Trump’s newest travel ban still wouldn’t have prevented any terrorism-related deaths – Washington Post

President Trump’s response to terrorist attacks is fairly predictable. Shortly after the attacks occur — assuming they’re presumed to have been committed by individuals who might be linked to the Islamic State — Trump will tweet out something about how the incident bolsters his call for new restrictions on immigration. It has happened so often that we can point to compilations of examples, instead of just individual occurrences.

After the attack in New York on Tuesday, though, there was a slight shift in the pitch that Trump was making. Normally, he argues that the incident necessitates the implementation of his travel ban — as he did after a failed bombing on a train in London this year.

After Tuesday, though, Trump’s pitch was not for the travel ban, but for new extra-extreme vetting of immigrants.

Why the difference? Perhaps in part because Trump’s travel ban, now in its third iteration, wouldn’t have prevented the entry of Sayfullo Saipov, the suspect in the New York attack. Saipov moved to the United States seven years ago from Uzbekistan, a country that hasn’t been included in any version of Trump’s ban.

(The countries currently included in the ban — which was blocked by a federal court — are Somalia, Yemen, Syria, Libya, Iran, North Korea, Chad and Venezuela. Sudan and Iraq have been removed after appearing on earlier iterations.)

In June, we noted that Trump’s travel ban(s) wouldn’t have actually prevented any terrorism-related deaths in the United States over the past 20 years, listing out all of the relevant examples. Here’s that list, with two changes: the addition of Saipov and consideration of whether any of the bans would have prevented the incidents.

  • August 1997. Two men with Jordanian passports are arrested in New York before they could bomb public transit in the city. Would any ban have prevented this? No. Jordan isn’t on the list.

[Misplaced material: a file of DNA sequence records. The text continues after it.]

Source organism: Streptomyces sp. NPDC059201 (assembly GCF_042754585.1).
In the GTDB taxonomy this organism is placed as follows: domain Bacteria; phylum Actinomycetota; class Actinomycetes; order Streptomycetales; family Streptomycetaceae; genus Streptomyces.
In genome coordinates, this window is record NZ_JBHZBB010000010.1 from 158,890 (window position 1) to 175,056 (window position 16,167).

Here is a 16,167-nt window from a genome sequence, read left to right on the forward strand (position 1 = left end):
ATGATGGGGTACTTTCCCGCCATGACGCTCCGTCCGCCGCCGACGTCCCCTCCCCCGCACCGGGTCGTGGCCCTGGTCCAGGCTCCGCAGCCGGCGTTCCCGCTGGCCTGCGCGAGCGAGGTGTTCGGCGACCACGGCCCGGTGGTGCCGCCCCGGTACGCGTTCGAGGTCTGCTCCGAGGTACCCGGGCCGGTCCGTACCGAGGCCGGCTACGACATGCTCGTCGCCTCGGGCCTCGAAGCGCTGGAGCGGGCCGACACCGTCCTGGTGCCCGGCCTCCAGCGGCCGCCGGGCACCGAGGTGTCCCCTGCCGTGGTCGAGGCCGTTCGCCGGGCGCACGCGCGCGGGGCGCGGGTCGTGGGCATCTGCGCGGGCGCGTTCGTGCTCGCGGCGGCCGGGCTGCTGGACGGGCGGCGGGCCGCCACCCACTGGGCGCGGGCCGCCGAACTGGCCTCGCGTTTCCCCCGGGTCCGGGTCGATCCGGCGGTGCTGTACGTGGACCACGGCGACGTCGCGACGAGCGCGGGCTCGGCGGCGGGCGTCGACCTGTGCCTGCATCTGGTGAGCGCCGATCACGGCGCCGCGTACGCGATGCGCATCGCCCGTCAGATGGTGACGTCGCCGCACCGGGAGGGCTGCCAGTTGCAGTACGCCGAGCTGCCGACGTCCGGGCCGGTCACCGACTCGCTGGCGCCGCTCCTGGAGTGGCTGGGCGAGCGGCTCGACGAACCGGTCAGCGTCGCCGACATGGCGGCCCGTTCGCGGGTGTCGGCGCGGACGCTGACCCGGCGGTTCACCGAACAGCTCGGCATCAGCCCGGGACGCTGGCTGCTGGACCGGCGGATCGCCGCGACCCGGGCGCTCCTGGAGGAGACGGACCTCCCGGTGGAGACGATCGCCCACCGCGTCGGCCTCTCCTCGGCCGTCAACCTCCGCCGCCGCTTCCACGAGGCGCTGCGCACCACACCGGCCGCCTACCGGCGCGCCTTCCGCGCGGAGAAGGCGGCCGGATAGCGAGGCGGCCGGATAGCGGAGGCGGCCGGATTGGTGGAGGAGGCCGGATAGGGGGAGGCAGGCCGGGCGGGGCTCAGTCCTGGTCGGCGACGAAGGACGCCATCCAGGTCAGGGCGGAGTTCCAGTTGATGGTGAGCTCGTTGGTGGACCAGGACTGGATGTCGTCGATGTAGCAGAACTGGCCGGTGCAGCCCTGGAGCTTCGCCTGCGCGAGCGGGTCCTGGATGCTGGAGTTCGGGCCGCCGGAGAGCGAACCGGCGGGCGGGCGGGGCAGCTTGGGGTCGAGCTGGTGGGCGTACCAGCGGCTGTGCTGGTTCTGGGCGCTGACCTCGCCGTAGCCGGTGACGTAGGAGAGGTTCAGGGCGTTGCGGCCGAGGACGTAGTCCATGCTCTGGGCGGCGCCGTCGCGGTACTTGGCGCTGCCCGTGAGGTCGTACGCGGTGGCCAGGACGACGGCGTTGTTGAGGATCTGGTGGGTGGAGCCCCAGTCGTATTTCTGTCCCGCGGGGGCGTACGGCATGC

• December 1999. A man from Algeria is arrested after entering the United States in Washington. His car is loaded with explosives; he planned to attack Los Angeles International Airport. Would any ban have prevented this? No, and he was detained at the border anyway.
  • September 2001. The coordinated attacks in New York and the Washington area, committed by 19 individuals from Saudi Arabia, the United Arab Emirates, Egypt and Lebanon. Would any ban have prevented this? No. None of those countries is on the list.
  • December 2001. Richard Reid, a British citizen, attempts to light a shoe bomb on a plane to Miami. Would any ban have prevented this? No, Britain is not on the list.
  • July 2002. A shooter from Egypt opens fire at an El Al counter at LAX. Would any ban have prevented this? No, Egypt is not on the list.
  • March 2006. An Iran-born U.S. citizen drives an SUV into people at the University of North Carolina, injuring nine. Would any ban have prevented this? Possibly. He came to the country at age 2 before being naturalized. It’s not clear whether his parents had family in the country at the time.
  • July 2006. A man opens fire at a Jewish organization in Seattle. Would any ban have prevented this? No. He was a citizen, born in the United States.
  • June 2009. A man opens fire at a military recruiting center in Little Rock. Would any ban have prevented this? No. He was a citizen, born in the United States.
  • November 2009. The shooting at Fort Hood, Tex. Would any ban have prevented this? No. He was a citizen, born in the United States.
  • December 2009. A Nigerian-born man attempts to detonate a bomb on a flight to Detroit. Would any ban have prevented this? No. Nigeria isn’t on the list.